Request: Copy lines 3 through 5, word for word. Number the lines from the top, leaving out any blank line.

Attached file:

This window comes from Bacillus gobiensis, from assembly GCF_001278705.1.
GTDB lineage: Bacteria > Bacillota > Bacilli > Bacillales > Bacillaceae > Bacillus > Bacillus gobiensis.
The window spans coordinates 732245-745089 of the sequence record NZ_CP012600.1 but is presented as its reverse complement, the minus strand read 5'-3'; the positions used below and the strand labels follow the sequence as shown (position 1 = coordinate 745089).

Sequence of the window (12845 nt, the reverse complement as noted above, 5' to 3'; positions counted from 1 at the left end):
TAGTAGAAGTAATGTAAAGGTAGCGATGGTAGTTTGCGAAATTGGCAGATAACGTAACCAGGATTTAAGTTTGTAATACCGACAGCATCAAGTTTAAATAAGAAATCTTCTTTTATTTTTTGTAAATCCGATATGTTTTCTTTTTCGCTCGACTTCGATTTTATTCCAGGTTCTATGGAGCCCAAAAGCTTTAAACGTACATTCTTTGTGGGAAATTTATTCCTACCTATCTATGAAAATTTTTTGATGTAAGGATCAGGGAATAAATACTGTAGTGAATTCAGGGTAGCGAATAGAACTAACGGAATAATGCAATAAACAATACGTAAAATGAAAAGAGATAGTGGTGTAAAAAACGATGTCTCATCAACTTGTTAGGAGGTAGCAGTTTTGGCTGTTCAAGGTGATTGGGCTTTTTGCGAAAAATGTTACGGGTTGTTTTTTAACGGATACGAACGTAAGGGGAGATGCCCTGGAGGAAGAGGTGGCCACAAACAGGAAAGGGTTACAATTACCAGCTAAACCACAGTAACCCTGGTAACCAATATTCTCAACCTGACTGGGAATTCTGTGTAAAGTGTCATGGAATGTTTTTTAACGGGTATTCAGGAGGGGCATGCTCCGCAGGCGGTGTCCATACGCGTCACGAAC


The window spans coordinates 732245-745089 of the sequence record NZ_CP012600.1 but is presented as its reverse complement, the minus strand read 5'-3'; the positions used below and the strand labels follow the sequence as shown (position 1 = coordinate 745089).

Sequence of the window (12845 nt, the reverse complement as noted above, 5' to 3'; positions counted from 1 at the left end):
TAGTAGAAGTAATGTAAAGGTAGCGATGGTAGTTTGCGAAATTGGCAGATAACGTAACCAGGATTTAAGTTTGTAATACCGACAGCATCAAGTTTAAATAAGAAATCTTCTTTTATTTTTTGTAAATCCGATATGTTTTCTTTTTCGCTCGACTTCGATTTTATTCCAGGTTCTATGGAGCCCAAAAGCTTTAAACGTACATTCTTTGTGGGAAATTTATTCCTACCTATCTATGAAAATTTTTTGATGTAAGGATCAGGGAATAAATACTGTAGTGAATTCAGGGTAGCGAATAGAACTAACGGAATAATGCAATAAACAATACGTAAAATGAAAAGAGATAGTGGTGTAAAAAACGATGTCTCATCAACTTGTTAGGAGGTAGCAGTTTTGGCTGTTCAAGGTGATTGGGCTTTTTGCGAAAAATGTTACGGGTTGTTTTTTAACGGATACGAACGTAAGGGGAGATGCCCTGGAGGAAGAGGTGGCCACAAACAGGAAAGGGTTACAATTACCAGCTAAACCACAGTAACCCTGGTAACCAATATTCTCAACCTGACTGGGAATTCTGTGTAAAGTGTCATGGAATGTTTTTTAACGGGTATTCAGGAGGGGCATGCTCCGCAGGCGGTGTCCATACGCGTCACGAAC